Healthcare for Syrian refugeesBMJ 2015; 351 doi: https://doi.org/10.1136/bmj.h4150 (Published 04 August 2015) Cite this as: BMJ 2015;351:h4150
- Jonathan Gornall, freelance journalist, Suffolk, UK
During a snow storm on New Year’s Day this year, triplets Riyadh, Ahmed, and Khalid were born in a refugee camp in Lebanon’s Bekaa Valley. Their mother developed heavy bleeding and died shortly after the births; the smallest of the boys died three weeks later.1 The UN High Commission for Refugees (UNHCR), which drew global attention to the family’s tragedy, could not confirm whether the births had taken place in the family’s tent or in a medical facility. But in June, the head of the agency, Antonio Guterres, warned that there are “70 000 pregnant women at risk of unsafe deliveries” because “life-saving health services are becoming too expensive for many.”2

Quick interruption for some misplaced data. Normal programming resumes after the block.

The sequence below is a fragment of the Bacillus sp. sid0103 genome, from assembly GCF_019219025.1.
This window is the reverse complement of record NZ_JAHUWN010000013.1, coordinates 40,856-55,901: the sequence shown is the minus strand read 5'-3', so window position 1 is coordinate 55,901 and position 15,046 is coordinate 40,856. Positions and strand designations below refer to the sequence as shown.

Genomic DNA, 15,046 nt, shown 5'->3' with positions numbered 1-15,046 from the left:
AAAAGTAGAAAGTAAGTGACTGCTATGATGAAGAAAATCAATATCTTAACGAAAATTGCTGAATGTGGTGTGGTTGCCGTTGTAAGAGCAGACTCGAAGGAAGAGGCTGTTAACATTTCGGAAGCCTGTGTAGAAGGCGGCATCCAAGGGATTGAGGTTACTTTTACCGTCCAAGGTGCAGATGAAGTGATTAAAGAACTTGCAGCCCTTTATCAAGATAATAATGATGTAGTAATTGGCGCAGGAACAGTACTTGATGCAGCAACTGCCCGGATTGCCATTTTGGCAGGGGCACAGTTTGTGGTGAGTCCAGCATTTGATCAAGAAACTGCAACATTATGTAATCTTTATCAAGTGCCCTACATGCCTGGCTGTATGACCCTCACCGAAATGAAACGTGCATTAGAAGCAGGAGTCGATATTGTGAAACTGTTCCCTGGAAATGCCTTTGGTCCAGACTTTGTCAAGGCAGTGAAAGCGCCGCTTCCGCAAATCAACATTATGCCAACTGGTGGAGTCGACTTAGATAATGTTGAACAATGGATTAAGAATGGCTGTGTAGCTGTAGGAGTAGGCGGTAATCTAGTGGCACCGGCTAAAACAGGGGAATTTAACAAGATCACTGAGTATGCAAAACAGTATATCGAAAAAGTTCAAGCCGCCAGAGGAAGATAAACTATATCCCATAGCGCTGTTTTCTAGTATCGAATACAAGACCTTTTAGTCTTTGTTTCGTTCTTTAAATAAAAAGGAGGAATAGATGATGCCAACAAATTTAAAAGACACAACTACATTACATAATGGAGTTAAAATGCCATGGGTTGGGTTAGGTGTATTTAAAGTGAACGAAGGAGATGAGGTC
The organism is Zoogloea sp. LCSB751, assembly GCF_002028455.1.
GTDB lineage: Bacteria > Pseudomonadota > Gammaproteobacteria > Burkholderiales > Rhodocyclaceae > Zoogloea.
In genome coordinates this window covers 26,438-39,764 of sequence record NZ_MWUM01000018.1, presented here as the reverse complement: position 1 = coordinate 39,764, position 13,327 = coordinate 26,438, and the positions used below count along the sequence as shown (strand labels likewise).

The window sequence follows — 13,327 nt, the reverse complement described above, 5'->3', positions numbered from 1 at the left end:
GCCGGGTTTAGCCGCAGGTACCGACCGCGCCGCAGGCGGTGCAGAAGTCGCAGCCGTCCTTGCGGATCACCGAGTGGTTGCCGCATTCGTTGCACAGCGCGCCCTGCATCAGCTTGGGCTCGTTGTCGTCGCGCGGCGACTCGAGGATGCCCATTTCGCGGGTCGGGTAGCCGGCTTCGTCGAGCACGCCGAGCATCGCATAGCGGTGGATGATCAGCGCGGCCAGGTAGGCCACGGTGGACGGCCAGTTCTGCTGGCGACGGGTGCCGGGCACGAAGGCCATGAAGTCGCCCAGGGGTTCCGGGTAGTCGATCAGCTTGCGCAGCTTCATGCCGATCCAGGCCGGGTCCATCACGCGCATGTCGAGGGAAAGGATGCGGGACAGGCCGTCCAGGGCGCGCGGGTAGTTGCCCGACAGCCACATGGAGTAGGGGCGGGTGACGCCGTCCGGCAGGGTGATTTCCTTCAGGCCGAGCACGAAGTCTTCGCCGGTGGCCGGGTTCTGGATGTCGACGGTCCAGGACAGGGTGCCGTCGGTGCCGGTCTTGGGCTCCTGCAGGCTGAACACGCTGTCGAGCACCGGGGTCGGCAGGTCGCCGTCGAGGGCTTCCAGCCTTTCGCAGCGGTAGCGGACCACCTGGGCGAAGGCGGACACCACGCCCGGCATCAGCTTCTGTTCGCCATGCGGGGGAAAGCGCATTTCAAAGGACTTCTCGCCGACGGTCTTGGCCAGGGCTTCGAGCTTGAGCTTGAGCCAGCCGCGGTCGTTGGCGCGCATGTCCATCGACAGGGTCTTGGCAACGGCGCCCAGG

In Lebanon, UNHCR covers 75% of the cost of life saving, obstetric, and emergency hospital care for refugees. But increasingly refugees cannot scrape together their 25%. The agency told The BMJ that it had spent $40.25m (£25.80m; €36.60m) subsidising healthcare costs for 55 000 refugees in Lebanon in 2014—approximately $727 a head. Given that in 90% of cases UNHCR pays only 75% of the costs, with the patient being left to find the balance, this suggests an average cost per patient of about $1000.
“We do our best to refer refugees to non-governmental organisations or charities who are able to assist them with the remaining fees as most have depleted whatever resources they had and are often unable to cover outstanding costs,” …
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